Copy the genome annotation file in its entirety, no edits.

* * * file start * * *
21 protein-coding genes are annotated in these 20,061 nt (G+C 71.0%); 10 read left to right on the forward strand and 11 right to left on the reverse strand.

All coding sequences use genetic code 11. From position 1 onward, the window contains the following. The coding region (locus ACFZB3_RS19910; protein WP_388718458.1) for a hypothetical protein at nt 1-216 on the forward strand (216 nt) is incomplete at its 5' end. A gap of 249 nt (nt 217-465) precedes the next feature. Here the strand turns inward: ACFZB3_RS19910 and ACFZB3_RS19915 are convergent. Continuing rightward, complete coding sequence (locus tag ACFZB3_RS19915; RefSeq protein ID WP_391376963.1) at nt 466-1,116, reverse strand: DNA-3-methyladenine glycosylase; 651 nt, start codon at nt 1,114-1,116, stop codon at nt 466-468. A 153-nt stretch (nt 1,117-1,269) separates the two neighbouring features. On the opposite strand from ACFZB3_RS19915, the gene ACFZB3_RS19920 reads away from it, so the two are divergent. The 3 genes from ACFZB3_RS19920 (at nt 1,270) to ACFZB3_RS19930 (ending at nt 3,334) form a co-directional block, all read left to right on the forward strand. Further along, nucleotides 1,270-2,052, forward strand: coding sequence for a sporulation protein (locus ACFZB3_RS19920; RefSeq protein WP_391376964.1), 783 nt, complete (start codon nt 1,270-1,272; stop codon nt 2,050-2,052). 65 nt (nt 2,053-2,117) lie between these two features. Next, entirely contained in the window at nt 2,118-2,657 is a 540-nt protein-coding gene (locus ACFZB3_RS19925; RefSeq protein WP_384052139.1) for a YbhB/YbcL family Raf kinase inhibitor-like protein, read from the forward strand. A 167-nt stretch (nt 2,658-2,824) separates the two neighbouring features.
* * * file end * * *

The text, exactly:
21 protein-coding genes are annotated in these 20,061 nt (G+C 71.0%); 10 read left to right on the forward strand and 11 right to left on the reverse strand.

All coding sequences use genetic code 11. From position 1 onward, the window contains the following. The coding region (locus ACFZB3_RS19910; protein WP_388718458.1) for a hypothetical protein at nt 1-216 on the forward strand (216 nt) is incomplete at its 5' end. A gap of 249 nt (nt 217-465) precedes the next feature. Here the strand turns inward: ACFZB3_RS19910 and ACFZB3_RS19915 are convergent. Continuing rightward, complete coding sequence (locus tag ACFZB3_RS19915; RefSeq protein ID WP_391376963.1) at nt 466-1,116, reverse strand: DNA-3-methyladenine glycosylase; 651 nt, start codon at nt 1,114-1,116, stop codon at nt 466-468. A 153-nt stretch (nt 1,117-1,269) separates the two neighbouring features. On the opposite strand from ACFZB3_RS19915, the gene ACFZB3_RS19920 reads away from it, so the two are divergent. The 3 genes from ACFZB3_RS19920 (at nt 1,270) to ACFZB3_RS19930 (ending at nt 3,334) form a co-directional block, all read left to right on the forward strand. Further along, nucleotides 1,270-2,052, forward strand: coding sequence for a sporulation protein (locus ACFZB3_RS19920; RefSeq protein WP_391376964.1), 783 nt, complete (start codon nt 1,270-1,272; stop codon nt 2,050-2,052). 65 nt (nt 2,053-2,117) lie between these two features. Next, entirely contained in the window at nt 2,118-2,657 is a 540-nt protein-coding gene (locus ACFZB3_RS19925; RefSeq protein WP_384052139.1) for a YbhB/YbcL family Raf kinase inhibitor-like protein, read from the forward strand. A 167-nt stretch (nt 2,658-2,824) separates the two neighbouring features.